FOR­MULA E: A NEW ERA OF RAC­ING

2014 marks the in­au­gu­ral sea­son of For­mula E, the world’s first fully elec­tric rac­ing se­ries. Find out how it can raise en­vi­ron­men­tal aware­ness and also help ad­vance elec­tric car tech­nolo­gies.

HWM (Malaysia) - - FRONT PAGE - Text by Kenny Yeo Art Di­rec­tion Ken Koh

Rac­ing is not just all about en­ter­tain­ment. Be­yond all the ac­tion and drama on the race­tracks, rac­ing is also a plat­form for de­vel­op­ing and show­cas­ing new tech­nolo­gies. Tech­nolo­gies that will hope­fully be passed down to regular road cars and make them bet­ter. So what is For­mula E all about and how can it help elec­tric cars? We find out by spend­ing a week­end at sec­ond race of the in­au­gu­ral sea­son of For­mula E held at Putrajaya, Malaysia.

What is For­mula E?

For­mula E is the world’s first fully elec­tric rac­ing se­ries. It also aims to be the pre­mier rac­ing se­ries for sin­gle-seater, elec­tri­cally pow­ered cars. The first sea­son be­gan in Septem­ber ear­lier last year in Bei­jing and will see 10 teams with 20 driv­ers battle it out over the course of nine races in the next 10 months. The races will all take place on tem­po­rary street cir­cuits - so as to bring the ac­tion closer to the fans - and the last race will take place in Lon­don in June later this year. Other cities on the race ros­ter in­clude Ber­lin, Monte Carlo and Miami.

Un­like most rac­ing se­ries, For­mula E is also about rais­ing aware­ness of en­vi­ron­men­tal is­sues, pro­mot­ing sus­tain­abil­ity and act­ing as a plat­form to ac­cel­er­ate elec­tric car tech­nolo­gies. For ex­am­ple, to min­i­mize dis­rup­tion, all prac­tice, qual­i­fy­ing and rac­ing ses­sions will take place in a sin­gle day. And to en­sure ef­fi­ciency and low pol­lu­tant emis­sions, the race cars are all charged by a spe­cial gen­er­a­tor that runs off glyc­er­ine, which is said to be vir­tu­ally emis­sion free and is a byprod­uct cre­ated from pro­duc­ing bio-diesel. Work is cur­rently un­der­way to fur­ther re­duce the car­bon foot­print of the race se­ries by ex­am­in­ing the viability of pro­duc­ing glyc­er­ine from al­gae living in highly salted wa­ters. Fur­ther un­der­lin­ing the se­ries’ phi­los­o­phy of sus­tain­abil­ity and en­vi­ron­men­tal con­scious­ness is the fact that each driver will only be given five front and rear tires per race week­end and must last through prac­tice, qual­i­fy­ing and the race. In com­par­i­son, a For­mula One driver gets a to­tal of 20 sets of tires in var­i­ous com­pounds per race week­end.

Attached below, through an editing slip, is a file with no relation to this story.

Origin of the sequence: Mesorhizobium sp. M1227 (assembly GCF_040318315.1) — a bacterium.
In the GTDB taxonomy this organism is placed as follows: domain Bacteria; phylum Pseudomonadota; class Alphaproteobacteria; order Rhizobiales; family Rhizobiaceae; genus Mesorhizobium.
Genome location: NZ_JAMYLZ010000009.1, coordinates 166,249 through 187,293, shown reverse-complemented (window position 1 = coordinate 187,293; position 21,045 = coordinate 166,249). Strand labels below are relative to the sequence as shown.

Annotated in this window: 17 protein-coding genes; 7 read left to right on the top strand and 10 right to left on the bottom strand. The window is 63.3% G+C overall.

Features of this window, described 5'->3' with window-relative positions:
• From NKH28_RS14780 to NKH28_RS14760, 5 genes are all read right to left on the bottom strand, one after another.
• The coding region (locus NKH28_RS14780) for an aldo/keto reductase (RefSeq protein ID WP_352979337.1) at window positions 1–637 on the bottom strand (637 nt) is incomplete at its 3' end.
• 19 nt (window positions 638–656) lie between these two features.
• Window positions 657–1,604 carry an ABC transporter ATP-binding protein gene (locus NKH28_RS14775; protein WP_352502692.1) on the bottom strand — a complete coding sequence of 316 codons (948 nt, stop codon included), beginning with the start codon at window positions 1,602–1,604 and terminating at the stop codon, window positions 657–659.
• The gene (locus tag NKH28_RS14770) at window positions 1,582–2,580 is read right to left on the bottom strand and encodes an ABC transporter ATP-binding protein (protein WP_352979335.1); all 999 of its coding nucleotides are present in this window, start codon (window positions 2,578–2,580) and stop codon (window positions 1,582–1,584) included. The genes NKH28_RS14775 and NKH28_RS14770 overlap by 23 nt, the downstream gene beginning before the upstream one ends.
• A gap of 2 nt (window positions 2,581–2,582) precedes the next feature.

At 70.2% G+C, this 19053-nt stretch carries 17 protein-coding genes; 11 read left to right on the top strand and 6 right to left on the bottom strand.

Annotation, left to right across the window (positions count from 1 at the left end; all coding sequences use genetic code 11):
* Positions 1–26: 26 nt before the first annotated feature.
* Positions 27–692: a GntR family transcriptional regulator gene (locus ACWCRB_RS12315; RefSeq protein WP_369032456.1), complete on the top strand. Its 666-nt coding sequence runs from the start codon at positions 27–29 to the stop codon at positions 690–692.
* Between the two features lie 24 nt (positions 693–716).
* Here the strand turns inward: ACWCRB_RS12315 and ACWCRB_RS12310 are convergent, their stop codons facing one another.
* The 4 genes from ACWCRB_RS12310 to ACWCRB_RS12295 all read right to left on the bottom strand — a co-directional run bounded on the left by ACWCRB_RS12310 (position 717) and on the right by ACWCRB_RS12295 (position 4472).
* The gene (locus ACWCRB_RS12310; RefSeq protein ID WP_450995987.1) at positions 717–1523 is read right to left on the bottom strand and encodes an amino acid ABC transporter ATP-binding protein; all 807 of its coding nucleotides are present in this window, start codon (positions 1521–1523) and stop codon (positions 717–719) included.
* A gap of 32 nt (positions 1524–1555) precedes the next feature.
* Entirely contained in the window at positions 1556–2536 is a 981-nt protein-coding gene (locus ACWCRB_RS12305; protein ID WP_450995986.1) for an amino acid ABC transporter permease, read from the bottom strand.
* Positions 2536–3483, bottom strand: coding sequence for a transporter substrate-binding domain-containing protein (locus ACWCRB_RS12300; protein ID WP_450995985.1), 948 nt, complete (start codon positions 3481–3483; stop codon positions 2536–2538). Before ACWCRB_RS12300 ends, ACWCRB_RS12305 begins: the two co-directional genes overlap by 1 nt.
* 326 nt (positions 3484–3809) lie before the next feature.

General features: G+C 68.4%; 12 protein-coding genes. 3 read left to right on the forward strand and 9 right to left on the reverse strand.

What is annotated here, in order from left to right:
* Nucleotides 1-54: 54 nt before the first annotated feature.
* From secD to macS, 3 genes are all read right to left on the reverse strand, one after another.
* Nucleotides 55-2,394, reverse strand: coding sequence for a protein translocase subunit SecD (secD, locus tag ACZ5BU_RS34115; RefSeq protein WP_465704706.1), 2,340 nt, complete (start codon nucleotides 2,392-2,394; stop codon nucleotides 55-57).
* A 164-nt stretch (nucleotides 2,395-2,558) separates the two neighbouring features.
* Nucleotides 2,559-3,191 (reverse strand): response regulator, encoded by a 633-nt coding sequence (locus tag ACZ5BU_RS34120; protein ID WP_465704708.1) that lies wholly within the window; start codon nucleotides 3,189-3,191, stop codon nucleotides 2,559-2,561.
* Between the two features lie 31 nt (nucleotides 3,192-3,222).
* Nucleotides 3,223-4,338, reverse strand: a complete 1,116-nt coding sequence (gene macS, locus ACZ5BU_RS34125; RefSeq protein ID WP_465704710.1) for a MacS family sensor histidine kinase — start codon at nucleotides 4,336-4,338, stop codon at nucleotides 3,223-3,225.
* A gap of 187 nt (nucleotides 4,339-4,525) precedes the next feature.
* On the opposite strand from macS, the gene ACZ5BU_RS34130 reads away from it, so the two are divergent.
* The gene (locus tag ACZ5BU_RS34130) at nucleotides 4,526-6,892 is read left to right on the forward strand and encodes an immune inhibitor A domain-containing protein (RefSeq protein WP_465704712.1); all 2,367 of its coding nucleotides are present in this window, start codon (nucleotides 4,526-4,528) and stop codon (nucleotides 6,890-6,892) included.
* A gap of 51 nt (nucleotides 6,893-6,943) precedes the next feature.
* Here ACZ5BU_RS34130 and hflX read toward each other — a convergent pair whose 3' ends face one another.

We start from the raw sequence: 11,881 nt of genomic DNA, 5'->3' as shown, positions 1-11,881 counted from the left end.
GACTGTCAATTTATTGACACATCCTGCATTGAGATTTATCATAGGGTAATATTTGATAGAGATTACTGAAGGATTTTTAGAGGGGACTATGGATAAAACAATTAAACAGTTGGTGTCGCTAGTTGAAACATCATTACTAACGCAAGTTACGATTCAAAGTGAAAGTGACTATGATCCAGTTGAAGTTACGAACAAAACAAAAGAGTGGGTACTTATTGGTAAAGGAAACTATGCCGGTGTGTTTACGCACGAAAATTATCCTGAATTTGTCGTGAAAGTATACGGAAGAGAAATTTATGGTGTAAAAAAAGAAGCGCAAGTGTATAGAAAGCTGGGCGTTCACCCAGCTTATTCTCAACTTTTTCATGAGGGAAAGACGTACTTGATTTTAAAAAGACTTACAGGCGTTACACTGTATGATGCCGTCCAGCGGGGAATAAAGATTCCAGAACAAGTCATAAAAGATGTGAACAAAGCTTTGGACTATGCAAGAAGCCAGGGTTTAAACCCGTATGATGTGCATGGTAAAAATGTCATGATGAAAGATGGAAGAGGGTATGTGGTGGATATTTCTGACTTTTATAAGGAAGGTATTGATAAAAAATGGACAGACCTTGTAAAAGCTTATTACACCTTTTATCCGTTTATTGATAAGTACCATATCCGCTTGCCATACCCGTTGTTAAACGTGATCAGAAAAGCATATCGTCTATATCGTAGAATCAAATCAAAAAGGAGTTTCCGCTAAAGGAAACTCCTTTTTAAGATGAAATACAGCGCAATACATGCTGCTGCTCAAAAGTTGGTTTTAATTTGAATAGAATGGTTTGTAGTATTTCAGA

Races typ­i­cally last around 50 min­utes and driv­ers have to make at least one manda­tory pit stop to change cars - there are no tire changes. Cur­rent lim­i­ta­tions in bat­tery tech­nolo­gies ne­ces­si­tate such as a prac­tice a sin­gle bat­tery unit is in­suf­fi­cient to last the en­tire length of the race. Ad­di­tion­ally, be­cause of safety rea­sons, the bat­ter­ies are se­curely sealed within the car and so can­not be eas­ily swapped for fresh ones.

Un­like most rac­ing se­ries, For­mula E is also about rais­ing aware­ness of en­vi­ron­men­tal is­sues, pro­mot­ing sus­tain­abil­ity and act­ing as a plat­form to ac­cel­er­ate elec­tric car tech­nolo­gies.

The rac­ing grid is made up of 20 driv­ers, many of whom have driven in For­mula One, in­clud­ing Jarno Trulli, Nick Hei­d­feld, Karun Chandhok, Se­bas­tian Buemi and more. In Kather­ine Legge and Michela Cer­ruti, For­mula E has also has two fe­male driv­ers join­ing the grid. In an at­tempt to in­ject more ex­cite­ment and un­pre­dictabil­ity into races, For­mula E also sees the in­tro­duc­tion of Fan­Boost. Fan­Boost lets fans vote for their fa­vorite driv­ers via the For­mula E web­site or of­fi­cial app and the top three driv­ers who re­ceived the most votes will be awarded with an in-race boost that in­creases their en­gine out­put from 202hp to 240hp for five sec­onds, which could give an edge when at­tempt­ing over­tak­ing ma­neu­vers.

E for ef­fi­ciency, elec­tric, eco-friend­li­ness